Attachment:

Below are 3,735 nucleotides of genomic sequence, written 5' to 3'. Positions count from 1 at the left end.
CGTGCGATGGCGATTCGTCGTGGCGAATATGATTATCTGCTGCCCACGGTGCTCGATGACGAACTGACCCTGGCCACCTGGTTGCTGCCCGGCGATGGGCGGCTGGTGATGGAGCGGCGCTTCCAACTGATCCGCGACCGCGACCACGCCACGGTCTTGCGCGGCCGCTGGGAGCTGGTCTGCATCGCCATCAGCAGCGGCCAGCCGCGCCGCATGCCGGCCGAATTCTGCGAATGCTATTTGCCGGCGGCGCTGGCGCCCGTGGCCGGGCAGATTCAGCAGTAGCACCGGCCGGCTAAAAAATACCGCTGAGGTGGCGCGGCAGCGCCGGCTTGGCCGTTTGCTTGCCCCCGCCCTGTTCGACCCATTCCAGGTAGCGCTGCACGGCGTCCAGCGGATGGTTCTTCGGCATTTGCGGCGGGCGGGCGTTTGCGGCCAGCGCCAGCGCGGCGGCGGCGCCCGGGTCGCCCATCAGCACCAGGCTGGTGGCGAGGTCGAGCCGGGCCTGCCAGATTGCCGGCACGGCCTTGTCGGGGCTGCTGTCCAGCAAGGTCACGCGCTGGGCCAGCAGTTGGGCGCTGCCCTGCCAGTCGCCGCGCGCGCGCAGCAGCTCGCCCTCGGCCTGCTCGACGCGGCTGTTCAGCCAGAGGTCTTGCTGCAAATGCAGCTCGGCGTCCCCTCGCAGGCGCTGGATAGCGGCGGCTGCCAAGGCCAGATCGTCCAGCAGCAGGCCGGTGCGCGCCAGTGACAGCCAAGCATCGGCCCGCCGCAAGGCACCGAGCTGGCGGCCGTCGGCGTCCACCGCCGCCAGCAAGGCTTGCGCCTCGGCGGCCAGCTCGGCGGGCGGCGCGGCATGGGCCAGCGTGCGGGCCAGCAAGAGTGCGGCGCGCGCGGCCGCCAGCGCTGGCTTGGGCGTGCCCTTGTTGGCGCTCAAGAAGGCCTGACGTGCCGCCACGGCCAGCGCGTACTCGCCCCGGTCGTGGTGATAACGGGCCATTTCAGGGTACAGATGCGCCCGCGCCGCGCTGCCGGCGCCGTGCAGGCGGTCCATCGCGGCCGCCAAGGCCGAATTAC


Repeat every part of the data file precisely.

Below are 3,735 nucleotides of genomic sequence, written 5' to 3'. Positions count from 1 at the left end.
CGTGCGATGGCGATTCGTCGTGGCGAATATGATTATCTGCTGCCCACGGTGCTCGATGACGAACTGACCCTGGCCACCTGGTTGCTGCCCGGCGATGGGCGGCTGGTGATGGAGCGGCGCTTCCAACTGATCCGCGACCGCGACCACGCCACGGTCTTGCGCGGCCGCTGGGAGCTGGTCTGCATCGCCATCAGCAGCGGCCAGCCGCGCCGCATGCCGGCCGAATTCTGCGAATGCTATTTGCCGGCGGCGCTGGCGCCCGTGGCCGGGCAGATTCAGCAGTAGCACCGGCCGGCTAAAAAATACCGCTGAGGTGGCGCGGCAGCGCCGGCTTGGCCGTTTGCTTGCCCCCGCCCTGTTCGACCCATTCCAGGTAGCGCTGCACGGCGTCCAGCGGATGGTTCTTCGGCATTTGCGGCGGGCGGGCGTTTGCGGCCAGCGCCAGCGCGGCGGCGGCGCCCGGGTCGCCCATCAGCACCAGGCTGGTGGCGAGGTCGAGCCGGGCCTGCCAGATTGCCGGCACGGCCTTGTCGGGGCTGCTGTCCAGCAAGGTCACGCGCTGGGCCAGCAGTTGGGCGCTGCCCTGCCAGTCGCCGCGCGCGCGCAGCAGCTCGCCCTCGGCCTGCTCGACGCGGCTGTTCAGCCAGAGGTCTTGCTGCAAATGCAGCTCGGCGTCCCCTCGCAGGCGCTGGATAGCGGCGGCTGCCAAGGCCAGATCGTCCAGCAGCAGGCCGGTGCGCGCCAGTGACAGCCAAGCATCGGCCCGCCGCAAGGCACCGAGCTGGCGGCCGTCGGCGTCCACCGCCGCCAGCAAGGCTTGCGCCTCGGCGGCCAGCTCGGCGGGCGGCGCGGCATGGGCCAGCGTGCGGGCCAGCAAGAGTGCGGCGCGCGCGGCCGCCAGCGCTGGCTTGGGCGTGCCCTTGTTGGCGCTCAAGAAGGCCTGACGTGCCGCCACGGCCAGCGCGTACTCGCCCCGGTCGTGGTGATAACGGGCCATTTCAGGGTACAGATGCGCCCGCGCCGCGCTGCCGGCGCCGTGCAGGCGGTCCATCGCGGCCGCCAAGGCCGAATTAC